Every once in awhile, a player with the type of nasty hands that others only dream about is also blessed with a crazy amount of creativity. He has won the genetic lottery.

Anze Kopitar is one of those NHL superstars, and last night he was kind enough to bless us with yet another moment that makes you go “…Damn.”

The “alley-oop,” or the “flip,” or “area pass” or whatever you want to call it isn’t easy to pull off accurately (by the way, please don’t call these passes “saucers,” as in no way are they meant to be flat, aerodynamic passes).

Sure, any ‘ol plug can flip a puck into the zone and head off for a change, but to land it in a five-to-10 foot area while skating and timing your teammates speed is exceptional.

Kopitar demonstrates how to bypass the threat of having your pass picked off when you have a teammate in behind the defense here. To the 1:07 mark!

Yeah, feel free to give that a re-watch.

Earlier this morning on twitter I called it “the play of the year.” Maybe a bit much, but I love this stuff.

Turns out, this wasn’t the first time Kopitar has made use of the alley-oop. Here’s Dustin Brown on the receiving end of a beauty last year too:

I can’t help but notice that both passes came while the Kings were on the right side of a blowout. That makes me wonder if he finds it risky, or showy maybe, so he won’t try it unless they have a bit of a cushion. If I were him, I think I’d pull it out of the grab bag of tricks a little more often.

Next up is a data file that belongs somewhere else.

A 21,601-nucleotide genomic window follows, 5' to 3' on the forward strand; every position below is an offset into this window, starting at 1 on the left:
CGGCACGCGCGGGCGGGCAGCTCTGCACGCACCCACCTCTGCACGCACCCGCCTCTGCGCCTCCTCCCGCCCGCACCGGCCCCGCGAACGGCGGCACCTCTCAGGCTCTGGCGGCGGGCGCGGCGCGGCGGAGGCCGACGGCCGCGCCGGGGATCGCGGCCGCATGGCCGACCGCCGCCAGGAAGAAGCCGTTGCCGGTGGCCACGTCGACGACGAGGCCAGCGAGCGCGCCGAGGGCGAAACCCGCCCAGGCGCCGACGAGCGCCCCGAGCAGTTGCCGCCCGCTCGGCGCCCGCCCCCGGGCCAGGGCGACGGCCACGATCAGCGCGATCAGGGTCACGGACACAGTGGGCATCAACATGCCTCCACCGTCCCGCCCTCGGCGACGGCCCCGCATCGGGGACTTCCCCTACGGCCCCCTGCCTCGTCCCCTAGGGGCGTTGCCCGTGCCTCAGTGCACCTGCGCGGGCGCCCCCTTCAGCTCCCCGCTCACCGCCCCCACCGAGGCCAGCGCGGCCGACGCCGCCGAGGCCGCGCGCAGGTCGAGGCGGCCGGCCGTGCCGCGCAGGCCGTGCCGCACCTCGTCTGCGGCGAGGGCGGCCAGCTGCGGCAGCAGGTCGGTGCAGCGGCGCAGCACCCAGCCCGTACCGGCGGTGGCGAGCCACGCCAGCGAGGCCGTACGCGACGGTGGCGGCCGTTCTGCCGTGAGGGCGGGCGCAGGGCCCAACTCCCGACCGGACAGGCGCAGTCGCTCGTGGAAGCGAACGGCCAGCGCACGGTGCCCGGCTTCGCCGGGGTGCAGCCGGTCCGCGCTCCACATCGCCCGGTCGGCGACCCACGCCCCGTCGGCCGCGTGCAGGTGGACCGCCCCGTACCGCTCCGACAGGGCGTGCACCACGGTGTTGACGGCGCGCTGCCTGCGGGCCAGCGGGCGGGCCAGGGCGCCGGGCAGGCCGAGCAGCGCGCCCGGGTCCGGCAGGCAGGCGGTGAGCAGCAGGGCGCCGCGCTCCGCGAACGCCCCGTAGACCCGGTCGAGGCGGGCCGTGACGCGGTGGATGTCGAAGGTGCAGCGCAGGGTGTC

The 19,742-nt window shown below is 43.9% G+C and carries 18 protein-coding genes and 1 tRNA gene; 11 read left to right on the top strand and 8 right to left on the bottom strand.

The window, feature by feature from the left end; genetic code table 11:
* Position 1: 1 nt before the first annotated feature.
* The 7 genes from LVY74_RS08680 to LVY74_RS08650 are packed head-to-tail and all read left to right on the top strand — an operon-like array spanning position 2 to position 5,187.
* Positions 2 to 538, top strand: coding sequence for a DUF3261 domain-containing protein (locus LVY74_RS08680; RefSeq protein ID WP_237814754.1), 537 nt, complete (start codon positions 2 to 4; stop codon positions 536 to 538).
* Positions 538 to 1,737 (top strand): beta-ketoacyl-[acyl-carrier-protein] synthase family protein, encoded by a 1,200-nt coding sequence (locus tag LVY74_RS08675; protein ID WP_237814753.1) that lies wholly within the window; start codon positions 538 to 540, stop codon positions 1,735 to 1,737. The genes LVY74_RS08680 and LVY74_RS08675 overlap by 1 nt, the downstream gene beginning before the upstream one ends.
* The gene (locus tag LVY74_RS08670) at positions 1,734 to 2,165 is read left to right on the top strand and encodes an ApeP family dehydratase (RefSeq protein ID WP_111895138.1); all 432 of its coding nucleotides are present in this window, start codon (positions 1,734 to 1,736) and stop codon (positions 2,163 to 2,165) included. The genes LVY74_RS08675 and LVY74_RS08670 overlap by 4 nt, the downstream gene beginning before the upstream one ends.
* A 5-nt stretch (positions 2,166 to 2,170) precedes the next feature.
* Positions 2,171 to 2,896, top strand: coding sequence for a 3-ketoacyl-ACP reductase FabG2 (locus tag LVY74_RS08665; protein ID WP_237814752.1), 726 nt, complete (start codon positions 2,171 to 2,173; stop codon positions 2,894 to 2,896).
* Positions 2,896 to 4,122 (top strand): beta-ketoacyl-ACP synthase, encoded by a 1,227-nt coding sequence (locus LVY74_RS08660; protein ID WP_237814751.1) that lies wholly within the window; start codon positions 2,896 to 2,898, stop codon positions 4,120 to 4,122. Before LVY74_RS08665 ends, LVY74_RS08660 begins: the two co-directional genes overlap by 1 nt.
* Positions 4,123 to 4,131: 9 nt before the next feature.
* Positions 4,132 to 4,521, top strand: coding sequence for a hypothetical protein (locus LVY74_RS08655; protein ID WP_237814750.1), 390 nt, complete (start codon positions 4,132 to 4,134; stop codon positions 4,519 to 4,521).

But of course, Kopitar didn’t invent the play. Hockey players have been trying it with a miniscule success rate all around the world for awhile now.

Which brings us to the (possible?) pioneer. This is as far back as I can remember seeing it – you fans of the Colorado Avalanche already know the play I’m talking about — Peter Forsberg to Rob Blake, below.


The only thing that might date back further wasn’t even a pass (it kills me that I can’t find video of this) - Steve Yzerman once flipped the puck over defenders into an empty net. How’s that for confidence?

I could see this becoming more common as players get more skilled - you can send a speedy winger skating forward past a backwards skating d-man to get in behind them, so all you need is a guy with a money flip pass.

Yep, that’s all you need. Just one guy who can do something incredible and a really fast player who can finish. Every team has those don’t they?